1. Robby

    As someone who entered the premium plug-in business in the last 2 weeks, this is encouraging to hear! As WordPress continues to morph from blog platform to CMS there will be even more edge cases that require custom functionality. Regardless, the original post did make me think about the inherent risk of entering the premium plugin market.


  2. madebyguerrilla

    Building a business on Open Source is always tricky, since it’s constantly evolving and changing based on the collective group working on it. So doing something above and beyond a simple feature edition is where you’ll likely find more success.

    Premium Plugins seem to be the hot button topic lately, but if we look back to a couple years ago when the theme market exploded, WordPress itself always had great themes and offerings, yet people still purchased the premium themes, and they will with plugins as well, if your plugin (and extras you’re offering, like support, etc) are worth the ticket price.


    • rakesh kumar

      People does not love to buy a plugin. Basically they try to find out a quick and easy solution for their problems and when a plugin developer add value like in terms of support and free updates then people start purchasing these plugins.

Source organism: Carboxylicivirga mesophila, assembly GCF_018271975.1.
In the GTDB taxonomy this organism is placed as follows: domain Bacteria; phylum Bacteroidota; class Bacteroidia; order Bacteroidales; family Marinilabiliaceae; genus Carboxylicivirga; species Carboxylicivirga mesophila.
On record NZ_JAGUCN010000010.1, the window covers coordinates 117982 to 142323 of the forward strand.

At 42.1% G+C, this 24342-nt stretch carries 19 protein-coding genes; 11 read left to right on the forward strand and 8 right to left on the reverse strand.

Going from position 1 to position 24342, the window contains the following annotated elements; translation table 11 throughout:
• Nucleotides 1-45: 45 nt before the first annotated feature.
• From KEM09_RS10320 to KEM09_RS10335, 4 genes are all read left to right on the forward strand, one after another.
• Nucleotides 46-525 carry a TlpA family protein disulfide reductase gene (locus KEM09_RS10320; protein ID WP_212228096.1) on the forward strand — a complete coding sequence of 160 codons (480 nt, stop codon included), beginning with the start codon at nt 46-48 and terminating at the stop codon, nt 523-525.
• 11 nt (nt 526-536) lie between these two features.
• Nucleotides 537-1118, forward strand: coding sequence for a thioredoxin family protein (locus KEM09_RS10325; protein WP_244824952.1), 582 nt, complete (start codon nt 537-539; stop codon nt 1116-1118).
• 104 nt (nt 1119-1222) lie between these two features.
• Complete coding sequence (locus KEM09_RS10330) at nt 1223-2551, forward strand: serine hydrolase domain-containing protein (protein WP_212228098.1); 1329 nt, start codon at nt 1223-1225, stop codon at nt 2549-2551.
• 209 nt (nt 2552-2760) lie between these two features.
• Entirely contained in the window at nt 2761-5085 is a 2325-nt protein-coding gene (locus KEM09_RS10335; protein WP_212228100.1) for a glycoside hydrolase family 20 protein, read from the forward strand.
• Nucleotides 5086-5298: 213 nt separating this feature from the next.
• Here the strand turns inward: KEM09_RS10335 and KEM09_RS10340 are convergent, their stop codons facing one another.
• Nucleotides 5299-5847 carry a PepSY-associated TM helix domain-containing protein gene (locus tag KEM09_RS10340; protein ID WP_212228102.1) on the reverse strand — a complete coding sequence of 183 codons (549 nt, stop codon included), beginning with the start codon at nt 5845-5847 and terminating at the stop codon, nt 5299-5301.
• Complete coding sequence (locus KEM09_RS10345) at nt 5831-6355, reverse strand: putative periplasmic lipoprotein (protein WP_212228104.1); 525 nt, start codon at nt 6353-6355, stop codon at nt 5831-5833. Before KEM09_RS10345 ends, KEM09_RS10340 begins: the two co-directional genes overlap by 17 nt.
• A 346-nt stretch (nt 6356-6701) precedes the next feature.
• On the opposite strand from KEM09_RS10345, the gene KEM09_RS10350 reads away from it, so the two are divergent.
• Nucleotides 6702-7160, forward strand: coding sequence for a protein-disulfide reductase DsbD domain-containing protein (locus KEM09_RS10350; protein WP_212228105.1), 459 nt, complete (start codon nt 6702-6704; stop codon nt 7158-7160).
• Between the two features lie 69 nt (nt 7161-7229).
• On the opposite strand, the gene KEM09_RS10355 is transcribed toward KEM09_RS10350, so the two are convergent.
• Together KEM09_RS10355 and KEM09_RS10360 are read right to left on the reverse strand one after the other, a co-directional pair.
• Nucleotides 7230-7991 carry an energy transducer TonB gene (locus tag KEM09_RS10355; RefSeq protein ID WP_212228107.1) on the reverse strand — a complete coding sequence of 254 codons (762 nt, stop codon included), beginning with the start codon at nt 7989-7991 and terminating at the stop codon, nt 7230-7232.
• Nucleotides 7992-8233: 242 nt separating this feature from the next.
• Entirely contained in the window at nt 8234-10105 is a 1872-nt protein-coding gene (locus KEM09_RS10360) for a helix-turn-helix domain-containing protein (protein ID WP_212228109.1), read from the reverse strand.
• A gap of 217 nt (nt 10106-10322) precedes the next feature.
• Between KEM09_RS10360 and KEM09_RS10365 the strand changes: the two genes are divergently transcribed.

3. Iain

    Great to see the discussion continuing over here!


  4. Ryan Hellyer

    I had a business which was obliterated by WordPress including it’s functionality in core (it was menus). My plugin became mostly irrelevant overnight, as the implementation in core was much better than I had in my own plugin.

    I saw that as more of a failing on my part than anything else though. If my plugin was good enough, then I would have gotten a lot of kudos and advertising purely from having that functionality bundled into core. I would have been the goto person for menu stuff in core. As it stood, I was that guy who made a half-baked plugin that sort of did what people wanted, but not quite, then core got menus and my plugin and services became irrelevant.

    My point being … if your plugin is good enough, then I think there are benefits to having your stuff rolled into core.

    If your plugin is not good enough, and core implements something better, then you just become a sheep who got squashed during the process of WordPress improving itself. Everyone benefits (well, apart from you perhaps, but you are just one person in a sea of millions).


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